My parents were hippies. Thanks in particular to my mother’s great interest in the spiritual world, I spent time in ashrams, communes and retreats as a kid. One was a great big sprawling former summer camp in the Catskills. I adored spending time there.
There is something amusing about being in a Christian family who has decided to study Kashmir Shivaism in an old Borscht Belt resort. But it was thanks to these adventures in expanding our minds and spiritual horizons that I learned about Shiva the Destroyer. And Shiva has had a profound impact on how I think about startups.
I won’t get into the full theology of Shiva but he creates, protects and transforms the universe. His power is set against the goddess Shakti (sorry Parvati can’t get into your whole deal) for a kind of death and creation in one balanced whole. To this day, I chant Shiva’s mantra “Om Namah Shivaya” when I mediate. It more broadly has a meaning of the “universal consciousness is one” which I tend to interpret as ego death. Shiva is the destroyer of my ego for which I am grateful.
The idea that creation and destruction were interlinked, and indeed matched, spoke to me as a child. Some kind of pre-rational understanding of the first law of thermodynamics. Energy is neither created nor destroyed. Maybe Shiva and Shakti are just godhead metaphors for the eternal spiral of creation and destruction that we’ve come to dimly understand thanks to the study of physics. I’m neither a theologian nor a physicist.
But I am a business person. Shiva lead me to appreciate the economist Joseph Schumpeter. You see, metaphysics aside, I took the lesson that destruction wasn’t inherently bad quite to my heart. That sometimes, for new things to be formed in the world, old manifestations needed to be destroyed or transformed. Schumpeter’s gale or, more commonly, creative destruction, held my imagination.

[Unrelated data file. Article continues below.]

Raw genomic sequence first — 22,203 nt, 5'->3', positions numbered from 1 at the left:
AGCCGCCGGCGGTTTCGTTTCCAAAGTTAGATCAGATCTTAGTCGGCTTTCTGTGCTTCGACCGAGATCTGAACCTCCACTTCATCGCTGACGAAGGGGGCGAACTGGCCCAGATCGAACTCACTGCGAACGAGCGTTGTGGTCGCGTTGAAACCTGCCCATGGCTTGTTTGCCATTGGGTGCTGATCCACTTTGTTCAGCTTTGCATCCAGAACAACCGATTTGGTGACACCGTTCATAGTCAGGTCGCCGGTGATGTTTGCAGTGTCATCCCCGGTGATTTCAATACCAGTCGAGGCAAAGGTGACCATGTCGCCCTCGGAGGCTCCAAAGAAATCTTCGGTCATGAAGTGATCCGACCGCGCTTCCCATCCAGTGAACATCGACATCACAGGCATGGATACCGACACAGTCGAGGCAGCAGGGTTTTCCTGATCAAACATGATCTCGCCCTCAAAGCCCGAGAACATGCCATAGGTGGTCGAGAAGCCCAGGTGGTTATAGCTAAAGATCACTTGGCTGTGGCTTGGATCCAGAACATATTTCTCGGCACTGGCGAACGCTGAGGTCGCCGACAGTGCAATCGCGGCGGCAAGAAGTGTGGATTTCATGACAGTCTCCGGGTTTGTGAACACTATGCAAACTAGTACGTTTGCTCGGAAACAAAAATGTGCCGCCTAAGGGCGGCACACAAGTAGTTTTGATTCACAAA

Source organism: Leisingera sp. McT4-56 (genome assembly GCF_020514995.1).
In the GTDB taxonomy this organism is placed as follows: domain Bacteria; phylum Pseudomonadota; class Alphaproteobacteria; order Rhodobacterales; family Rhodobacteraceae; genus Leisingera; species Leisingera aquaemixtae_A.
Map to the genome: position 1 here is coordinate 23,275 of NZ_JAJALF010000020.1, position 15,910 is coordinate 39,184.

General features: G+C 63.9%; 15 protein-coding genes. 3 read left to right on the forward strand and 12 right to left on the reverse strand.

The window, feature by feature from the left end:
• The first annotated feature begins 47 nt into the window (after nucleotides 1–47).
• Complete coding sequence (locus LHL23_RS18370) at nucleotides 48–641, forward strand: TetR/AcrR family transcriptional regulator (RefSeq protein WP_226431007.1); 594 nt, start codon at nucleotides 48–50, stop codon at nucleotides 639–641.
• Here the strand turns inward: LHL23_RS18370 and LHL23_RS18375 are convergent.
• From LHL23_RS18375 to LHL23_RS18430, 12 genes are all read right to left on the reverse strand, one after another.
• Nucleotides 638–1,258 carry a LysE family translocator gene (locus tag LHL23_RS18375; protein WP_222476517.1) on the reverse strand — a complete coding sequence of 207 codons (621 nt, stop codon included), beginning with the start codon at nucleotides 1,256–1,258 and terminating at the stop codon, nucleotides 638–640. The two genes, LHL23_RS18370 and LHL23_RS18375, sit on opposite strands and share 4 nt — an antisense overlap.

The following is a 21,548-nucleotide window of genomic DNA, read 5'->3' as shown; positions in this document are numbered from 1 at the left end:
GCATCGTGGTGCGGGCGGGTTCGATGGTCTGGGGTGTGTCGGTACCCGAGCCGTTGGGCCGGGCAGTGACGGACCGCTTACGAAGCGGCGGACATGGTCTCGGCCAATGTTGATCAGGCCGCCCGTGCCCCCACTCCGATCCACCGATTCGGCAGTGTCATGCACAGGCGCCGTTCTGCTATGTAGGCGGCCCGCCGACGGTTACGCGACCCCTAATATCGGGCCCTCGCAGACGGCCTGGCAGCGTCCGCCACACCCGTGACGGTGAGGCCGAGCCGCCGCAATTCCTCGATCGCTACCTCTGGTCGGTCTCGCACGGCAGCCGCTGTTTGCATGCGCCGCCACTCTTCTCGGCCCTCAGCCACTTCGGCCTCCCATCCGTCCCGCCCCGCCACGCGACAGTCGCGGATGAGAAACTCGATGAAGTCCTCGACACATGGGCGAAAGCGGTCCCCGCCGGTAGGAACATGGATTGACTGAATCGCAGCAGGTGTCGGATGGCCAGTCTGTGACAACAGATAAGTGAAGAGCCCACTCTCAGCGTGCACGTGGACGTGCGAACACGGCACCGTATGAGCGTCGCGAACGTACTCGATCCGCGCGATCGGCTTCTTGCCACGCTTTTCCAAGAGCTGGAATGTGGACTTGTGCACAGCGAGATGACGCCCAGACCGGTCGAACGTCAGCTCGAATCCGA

I thought to myself “dismal science my ass!” Economics has dedicated an entire discipline to the study of apocalypses and the utopia’s that are created in their wake and we call it good business management. Wealth by way of eschatology. Obviously I was hooked.
According to Schumpeter, the “gale of creative destruction” describes the “process of industrial mutation that continuously revolutionizes the economic structure from within, incessantly destroying the old one, incessantly creating a new one”
Startups are known for their creative destruction. Small changes and innovations slowly, and then all at once, implode and destroy old ways of doing business. if we are lucky more wealth is created in the process. Sometimes enough to change entire cultures and people for the better. And sometimes not. But if there was ever going to be a god of startups I think it would be Shiva.